The method for inoculum preparation and fermentation of tapioca by-products (onggok) referred to the processing method of probiotics made from the yeast Saccharomyces cerevisiae according to Fardiaz (1987).

The tapioca by-products was fermented using Bacillus amyloliquefaciens as inoculum to check optimal fermentation condition. Inoculum dose, fermentation time and temperature were selected to obtain optimal condition of Bacillus amyloliquefaciens during fermentation so that maximum cellulase could be produced in order to lower the substrate’s fiber content maximally.

Research methods: Completely randomized experimental design was chosen for this research with 3 x 3 x 3 factorial design and two replications. Treatment factor I had three levels of inoculum dose (2, 6, 10%), factor II three levels of fermentation time (3, 6, 9 days) and factor III three levels of fermentation temperature (30, 40, 50oC).

The data were subjected to the analysis of variance of factorial experiment under completely randomized design (Steel and Torrie, 1989). The differences of treatments were tested by Duncan’s Multiple Range Test (DMRT).

The fermentation product were measured for dry-substance content, crude protein content and crude fiber content (AOAC, 1984); amino acid content (Nur et al., 1992) and determination of metabolic energy and protein quality (Sibbald, 1975).

RESULTS
The effect of inoculum dose, fermentation time and temperature on crude protein content of fermented sago pith and rumen content mixture
: Statistical analysis showed very significant difference (p<0.01) in the effects of interactions between inoculum dose, fermentation time and fermentation temperature toward the dry-substance content of fermented tapioca by-products (onggok). The data are shown in Table The average interaction between inoculum dose, fermentation time and temperature toward the average value of crude protein content of fermented tapioca by-products (onggok) is shown in Table 1.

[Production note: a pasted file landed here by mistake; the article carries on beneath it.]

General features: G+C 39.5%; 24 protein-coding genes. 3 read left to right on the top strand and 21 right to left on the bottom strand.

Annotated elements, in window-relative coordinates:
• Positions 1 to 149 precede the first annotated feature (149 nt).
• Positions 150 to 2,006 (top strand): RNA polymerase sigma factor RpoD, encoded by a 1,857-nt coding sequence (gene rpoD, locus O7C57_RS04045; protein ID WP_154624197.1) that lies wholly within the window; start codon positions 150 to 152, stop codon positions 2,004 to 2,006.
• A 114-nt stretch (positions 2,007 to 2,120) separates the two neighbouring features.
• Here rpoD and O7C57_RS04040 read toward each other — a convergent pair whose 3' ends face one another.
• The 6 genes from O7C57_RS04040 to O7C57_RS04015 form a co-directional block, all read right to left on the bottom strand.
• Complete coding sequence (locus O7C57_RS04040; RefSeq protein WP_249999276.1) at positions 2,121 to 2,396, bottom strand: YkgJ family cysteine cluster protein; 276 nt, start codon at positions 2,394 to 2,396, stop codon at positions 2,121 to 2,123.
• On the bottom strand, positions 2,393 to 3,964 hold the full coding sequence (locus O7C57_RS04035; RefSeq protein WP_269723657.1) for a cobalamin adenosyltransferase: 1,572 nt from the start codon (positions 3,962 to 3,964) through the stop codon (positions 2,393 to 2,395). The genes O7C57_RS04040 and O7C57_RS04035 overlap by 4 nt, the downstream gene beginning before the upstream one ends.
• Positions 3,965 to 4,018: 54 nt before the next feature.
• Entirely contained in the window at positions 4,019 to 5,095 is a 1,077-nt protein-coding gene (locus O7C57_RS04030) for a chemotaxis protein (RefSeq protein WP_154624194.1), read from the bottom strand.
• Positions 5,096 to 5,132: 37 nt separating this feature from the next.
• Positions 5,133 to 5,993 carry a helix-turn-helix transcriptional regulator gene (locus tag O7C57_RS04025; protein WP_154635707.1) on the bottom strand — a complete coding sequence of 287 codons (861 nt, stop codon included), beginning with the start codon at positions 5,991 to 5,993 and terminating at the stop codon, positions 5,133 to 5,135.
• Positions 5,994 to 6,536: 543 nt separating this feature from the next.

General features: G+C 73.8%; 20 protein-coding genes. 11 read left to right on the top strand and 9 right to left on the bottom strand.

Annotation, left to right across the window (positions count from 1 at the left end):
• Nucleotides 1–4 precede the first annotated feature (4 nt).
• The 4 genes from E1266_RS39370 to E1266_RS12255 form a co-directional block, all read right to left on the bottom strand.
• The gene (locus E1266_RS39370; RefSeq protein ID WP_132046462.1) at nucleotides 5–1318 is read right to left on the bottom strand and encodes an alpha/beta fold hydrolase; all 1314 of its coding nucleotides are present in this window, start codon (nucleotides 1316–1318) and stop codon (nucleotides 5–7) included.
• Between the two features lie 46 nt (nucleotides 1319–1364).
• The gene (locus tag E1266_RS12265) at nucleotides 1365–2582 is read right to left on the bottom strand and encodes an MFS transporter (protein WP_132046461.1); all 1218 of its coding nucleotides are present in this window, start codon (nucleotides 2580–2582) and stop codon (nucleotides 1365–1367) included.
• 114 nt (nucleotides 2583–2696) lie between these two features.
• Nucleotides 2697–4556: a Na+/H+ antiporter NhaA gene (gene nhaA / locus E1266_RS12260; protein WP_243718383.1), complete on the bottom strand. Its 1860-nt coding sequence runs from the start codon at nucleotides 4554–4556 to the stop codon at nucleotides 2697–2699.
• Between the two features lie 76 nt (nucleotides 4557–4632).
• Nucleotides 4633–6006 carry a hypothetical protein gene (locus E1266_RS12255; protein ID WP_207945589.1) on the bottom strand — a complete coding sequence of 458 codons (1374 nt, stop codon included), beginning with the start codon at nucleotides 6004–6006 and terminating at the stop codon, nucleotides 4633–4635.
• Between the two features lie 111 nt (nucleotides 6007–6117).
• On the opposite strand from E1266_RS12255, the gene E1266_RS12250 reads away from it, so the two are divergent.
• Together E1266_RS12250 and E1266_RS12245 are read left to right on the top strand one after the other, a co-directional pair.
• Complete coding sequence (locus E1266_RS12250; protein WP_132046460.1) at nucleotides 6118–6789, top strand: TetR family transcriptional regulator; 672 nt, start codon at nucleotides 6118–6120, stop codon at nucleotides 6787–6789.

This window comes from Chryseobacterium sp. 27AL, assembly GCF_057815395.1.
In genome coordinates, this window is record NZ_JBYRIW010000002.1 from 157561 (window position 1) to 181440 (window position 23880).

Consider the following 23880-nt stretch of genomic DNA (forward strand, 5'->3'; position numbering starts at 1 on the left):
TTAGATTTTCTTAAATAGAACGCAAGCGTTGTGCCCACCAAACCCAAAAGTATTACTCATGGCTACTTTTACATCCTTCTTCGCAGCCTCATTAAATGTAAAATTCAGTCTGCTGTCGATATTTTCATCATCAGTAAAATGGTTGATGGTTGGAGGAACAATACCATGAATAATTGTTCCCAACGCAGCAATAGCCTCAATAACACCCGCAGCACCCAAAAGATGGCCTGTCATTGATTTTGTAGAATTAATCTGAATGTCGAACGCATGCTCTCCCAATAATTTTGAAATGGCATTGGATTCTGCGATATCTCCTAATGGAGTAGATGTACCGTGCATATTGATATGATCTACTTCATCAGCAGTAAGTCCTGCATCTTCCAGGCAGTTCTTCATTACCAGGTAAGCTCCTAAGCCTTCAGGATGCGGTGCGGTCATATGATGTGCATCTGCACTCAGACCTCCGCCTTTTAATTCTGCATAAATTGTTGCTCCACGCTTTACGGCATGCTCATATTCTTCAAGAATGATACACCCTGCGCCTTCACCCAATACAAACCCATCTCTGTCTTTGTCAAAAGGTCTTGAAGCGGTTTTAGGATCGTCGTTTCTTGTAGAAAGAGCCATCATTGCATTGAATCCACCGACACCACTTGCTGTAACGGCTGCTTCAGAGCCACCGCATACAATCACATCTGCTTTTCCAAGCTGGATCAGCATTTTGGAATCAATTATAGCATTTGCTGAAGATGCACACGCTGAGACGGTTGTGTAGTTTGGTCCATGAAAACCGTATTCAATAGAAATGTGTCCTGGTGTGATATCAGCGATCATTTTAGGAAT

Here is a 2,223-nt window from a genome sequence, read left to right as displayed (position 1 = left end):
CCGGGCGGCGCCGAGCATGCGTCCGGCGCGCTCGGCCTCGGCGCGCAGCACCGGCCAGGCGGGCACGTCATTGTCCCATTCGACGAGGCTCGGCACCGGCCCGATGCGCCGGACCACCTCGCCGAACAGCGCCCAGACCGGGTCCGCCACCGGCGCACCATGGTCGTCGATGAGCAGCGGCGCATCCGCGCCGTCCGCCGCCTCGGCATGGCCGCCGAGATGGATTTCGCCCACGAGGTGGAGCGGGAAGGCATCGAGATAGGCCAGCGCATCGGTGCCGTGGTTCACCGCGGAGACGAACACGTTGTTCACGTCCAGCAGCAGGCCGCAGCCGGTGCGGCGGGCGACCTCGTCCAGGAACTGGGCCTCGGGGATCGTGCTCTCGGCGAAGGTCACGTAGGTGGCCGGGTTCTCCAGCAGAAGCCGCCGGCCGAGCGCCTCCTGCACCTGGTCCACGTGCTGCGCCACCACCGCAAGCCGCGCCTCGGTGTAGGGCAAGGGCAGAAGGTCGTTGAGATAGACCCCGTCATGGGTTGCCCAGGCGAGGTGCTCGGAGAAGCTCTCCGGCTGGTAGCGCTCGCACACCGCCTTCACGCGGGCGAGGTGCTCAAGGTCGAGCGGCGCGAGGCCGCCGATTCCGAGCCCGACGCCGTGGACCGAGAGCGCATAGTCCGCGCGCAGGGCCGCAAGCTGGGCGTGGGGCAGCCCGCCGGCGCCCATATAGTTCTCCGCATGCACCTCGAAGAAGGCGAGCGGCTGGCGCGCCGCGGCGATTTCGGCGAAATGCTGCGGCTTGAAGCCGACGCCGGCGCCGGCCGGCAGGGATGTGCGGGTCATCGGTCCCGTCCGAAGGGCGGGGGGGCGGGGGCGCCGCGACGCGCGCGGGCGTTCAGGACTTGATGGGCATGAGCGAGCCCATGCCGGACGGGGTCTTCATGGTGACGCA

Table 1:

The average value of crude protein content of fermented tapioca by-products (onggok) by Bacillus amyloliquefaciens at the interaction between inoculum dose, fermentation temperature and time (% DM)*

Different superscripted capital letter on the same row and different superscripted lower case letter on the same column indicated highly significant (p<0.01). *Initial crude protein content 2.57%

The effect of inoculum dose, fermentation time and temperature on crude fiber content of fermented sago pith and rumen content mixture: The average interaction between inoculum dose, fermentation time and temperature toward the average value of crude fiber content of fermented tapioca by-products (onggok) is shown in Table 2.


Table 2:

The average value of crude fiber content of fermented tapioca by-products (onggok) by Bacillus amyloliquefaciens at the interaction between inoculum dose, fermentation temperature and time (% DM)*

Different superscripted capital letter on the same row and different superscripted lower case letter on the same column indicated highly significant (p<0.01). *Initial crude fiber content 14.22%

Metabolic energy and nitrogen retention of fermented sago pith and rumen content mixture: The amount of metabolic energy and nitrogen retention of fermented tapioca by-products (onggok) by Bacillus amyloliquefaciens can be seen in Table 3.

DISCUSSION